How COVID-19 impacted HPV vaccination rates in New York City and Long Island

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A recent study looks at the impact COVID-19 had on human papillomavirus vaccination rates in New York City and Long Island.

How COVID-19 impacted HPV vaccination rates in New York City and Long Island | Image Credit: © guerrieroale - © guerrieroale - stock.adobe.com.

How COVID-19 impacted HPV vaccination rates in New York City and Long Island | Image Credit: © guerrieroale - © guerrieroale - stock.adobe.com.

A new study reveals that already low acceptance of the human papillomavirus (HPV) vaccine took another hit during the COVID-19 pandemic, with about 34% of youths having 1 dose of the vaccine after the pandemic compared to around 50% in the pre-pandemic era.

Takeaways

  1. The study indicates a significant decline in HPV vaccine acceptance during the COVID-19 pandemic, with only 34% of youths receiving at least one dose post-pandemic compared to 50% pre-pandemic.
  2. Both pre- and post-pandemic, a low percentage of youths received the recommended 2 doses of the HPV vaccine. Compliance dropped from 35% before the pandemic to 19% after.
  3. The HPV vaccine has faced historical challenges, potentially linked to misconceptions about its association with increased sexual activity. Despite evidence refuting these concerns, acceptance remains low.
  4. The decline in HPV vaccination rates appears to be associated with the broader trend of decreased vaccination rates during the COVID-19 pandemic, influenced by efforts to avoid the virus and issues related to access to care and health resources.
  5. The study highlights a strong opportunity for patient and provider education to address both long-standing concerns and the impact of the pandemic on vaccination rates. It suggests leveraging other vaccination campaigns to boost HPV vaccinations and emphasizes the need for additional studies to assess effective strategies for catching up on vaccinations.

Rates of full compliance weren’t much better, with about 35% of youths receiving the recommended 2doses of the vaccine before the pandemic and just 19% receiving both doses in the post-pandemic period.1

These latest figures, published in the November 2023 issue of The Pediatric Infectious Disease Journal, examines some of the potential causes of this drop in HPV vaccine uptake.1

The HPV vaccine has a long history of low acceptance, which some experts believe may be linked to the fact that HPV is mainly a sexually transmitted infection. There is some perception among naysayers of the vaccine that vaccination against HPV would promote sexual activity after vaccination. But this is not a new issue, and it’s an assumption that has been repeatedly refuted.2,3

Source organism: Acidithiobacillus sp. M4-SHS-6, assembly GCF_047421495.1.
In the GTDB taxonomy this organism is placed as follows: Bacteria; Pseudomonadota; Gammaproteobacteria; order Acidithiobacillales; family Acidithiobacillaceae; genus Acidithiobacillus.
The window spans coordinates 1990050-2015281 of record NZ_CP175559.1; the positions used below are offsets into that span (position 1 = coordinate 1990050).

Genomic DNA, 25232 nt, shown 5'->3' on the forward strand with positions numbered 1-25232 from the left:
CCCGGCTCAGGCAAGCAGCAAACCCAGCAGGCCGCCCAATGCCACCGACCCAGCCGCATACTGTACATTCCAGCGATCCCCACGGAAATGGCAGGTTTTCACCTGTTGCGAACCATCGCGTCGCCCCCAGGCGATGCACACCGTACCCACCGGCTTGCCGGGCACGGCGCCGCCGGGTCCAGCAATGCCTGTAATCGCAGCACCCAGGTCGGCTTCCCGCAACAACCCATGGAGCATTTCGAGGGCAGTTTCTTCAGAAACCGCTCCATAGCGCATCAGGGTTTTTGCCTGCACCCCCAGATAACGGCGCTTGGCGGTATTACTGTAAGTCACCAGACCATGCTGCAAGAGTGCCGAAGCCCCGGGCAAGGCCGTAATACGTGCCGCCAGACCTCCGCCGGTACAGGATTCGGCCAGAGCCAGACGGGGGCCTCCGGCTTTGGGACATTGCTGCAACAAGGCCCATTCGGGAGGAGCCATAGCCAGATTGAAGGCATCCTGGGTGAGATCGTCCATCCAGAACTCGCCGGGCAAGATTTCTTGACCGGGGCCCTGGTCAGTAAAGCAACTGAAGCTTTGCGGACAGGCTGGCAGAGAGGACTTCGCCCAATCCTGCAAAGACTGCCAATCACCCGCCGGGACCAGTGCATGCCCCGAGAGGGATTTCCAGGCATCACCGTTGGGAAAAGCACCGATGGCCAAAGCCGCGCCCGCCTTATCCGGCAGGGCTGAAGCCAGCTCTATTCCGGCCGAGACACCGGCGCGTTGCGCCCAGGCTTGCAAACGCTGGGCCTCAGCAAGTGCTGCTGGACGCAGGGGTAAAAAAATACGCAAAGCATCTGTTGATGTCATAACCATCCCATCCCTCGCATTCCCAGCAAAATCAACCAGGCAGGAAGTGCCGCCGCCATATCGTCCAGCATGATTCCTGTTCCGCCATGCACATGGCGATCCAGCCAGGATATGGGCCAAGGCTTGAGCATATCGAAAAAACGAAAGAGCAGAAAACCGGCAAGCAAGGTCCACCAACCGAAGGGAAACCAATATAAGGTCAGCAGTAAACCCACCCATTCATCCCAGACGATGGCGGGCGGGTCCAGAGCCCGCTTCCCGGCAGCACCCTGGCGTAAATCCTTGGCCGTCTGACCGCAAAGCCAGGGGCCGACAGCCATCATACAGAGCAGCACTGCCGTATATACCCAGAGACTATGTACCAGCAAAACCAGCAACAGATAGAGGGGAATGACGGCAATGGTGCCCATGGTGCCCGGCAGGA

A vaccine against HPV was first developed nearly 20 years ago, with the latest formulation approved by the FDA in 2014.4 Numerous studies have demonstrated the efficacy of these vaccines in helping to prevent numerous types of cancers and other conditions like to HPV, yet uptake has remained low in the decade since the newest vaccine was released.5

The newest report draws an additional connection outside of previous obstacles to vaccination, though. Researchers note that decreases in vaccination rates occurred alongside peaks in COVID-19 cases, suggesting that the drop in HPV vaccinations may be more related to the pandemic than previous reasons for vaccine hesitancy. Vaccination rates of all kinds across the country dropped during the COVID-19 pandemic, in part because of people’s efforts to avoid the virus, as well as issues with access to care and health resources.6

Gaps in vaccination because of both longstanding concerns and the pandemic have created a strong opportunity for patient and provider education, the report notes. Across the health spectrum, there needs to be some recovery in terms of vaccine uptake, and it may be helpful to use leverage from other vaccination campaigns to boost HPV vaccinations at the same time, the report suggests.

Additional and future studies should investigate efforts to catch up on vaccinations, and gauge what types of efforts were most effective, the authors conclude.

References

1. Bower M, Kothari U, Akerman M, Krilov LR, Fiorito TM. Impact of COVID-19 on HPV Vaccination Rates in New York City and Long Island. Pediatr Infect Dis J. Published online November 13, 2023. doi:10.1097/INF.0000000000004149

2. 6 myths about the HPV vaccine dispelled. Penn Medicine. July 1, 2016. Accessed November 28, 2023. https://www.pennmedicine.org/updates/blogs/womens-health/2016/july/6-myths-about-the-hpv-vaccine

3. Donken R, Ogilvie GS, Bettinger JA, Sadarangani M, Goldman RD. Effect of human papillomavirus vaccination on sexual behaviour among young females. Can Fam Physician. 2018;64(7):509-513.

4. The HPV vaccine: Access and use in the U.S. KFF.org. July 12, 2021. Accessed November 28, 2023. https://www.kff.org/womens-health-policy/fact-sheet/the-hpv-vaccine-access-and-use-in-the-u-s/#:~:text=The%20FDA%20first%20approved%20first,was%20approved%20by%20the%20FDA.

5. About HPV vaccines. Centers for Disease Control and Prevention. November 16, 2021. Accessed November 28, 2023. https://www.cdc.gov/vaccines/vpd/hpv/hcp/vaccines.html

6. Cunniff L, Alyanak E, Fix A, et al. The impact of the COVID-19 pandemic on vaccination uptake in the United States and strategies to recover and improve vaccination rates: A review. Hum Vaccin Immunother. 2023;19(2):2246502. doi:10.1080/21645515.2023.2246502

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